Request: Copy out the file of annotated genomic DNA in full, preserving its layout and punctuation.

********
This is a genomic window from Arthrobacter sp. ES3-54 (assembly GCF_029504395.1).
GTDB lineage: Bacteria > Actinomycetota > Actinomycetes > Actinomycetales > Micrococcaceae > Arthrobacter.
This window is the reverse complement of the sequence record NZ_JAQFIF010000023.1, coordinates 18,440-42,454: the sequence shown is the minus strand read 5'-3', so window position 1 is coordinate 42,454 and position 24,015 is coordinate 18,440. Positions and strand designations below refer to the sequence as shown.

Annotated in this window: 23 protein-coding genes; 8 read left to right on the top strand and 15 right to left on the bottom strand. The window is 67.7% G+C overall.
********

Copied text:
This is a genomic window from Arthrobacter sp. ES3-54 (assembly GCF_029504395.1).
GTDB lineage: Bacteria > Actinomycetota > Actinomycetes > Actinomycetales > Micrococcaceae > Arthrobacter.
This window is the reverse complement of the sequence record NZ_JAQFIF010000023.1, coordinates 18,440-42,454: the sequence shown is the minus strand read 5'-3', so window position 1 is coordinate 42,454 and position 24,015 is coordinate 18,440. Positions and strand designations below refer to the sequence as shown.

Annotated in this window: 23 protein-coding genes; 8 read left to right on the top strand and 15 right to left on the bottom strand. The window is 67.7% G+C overall.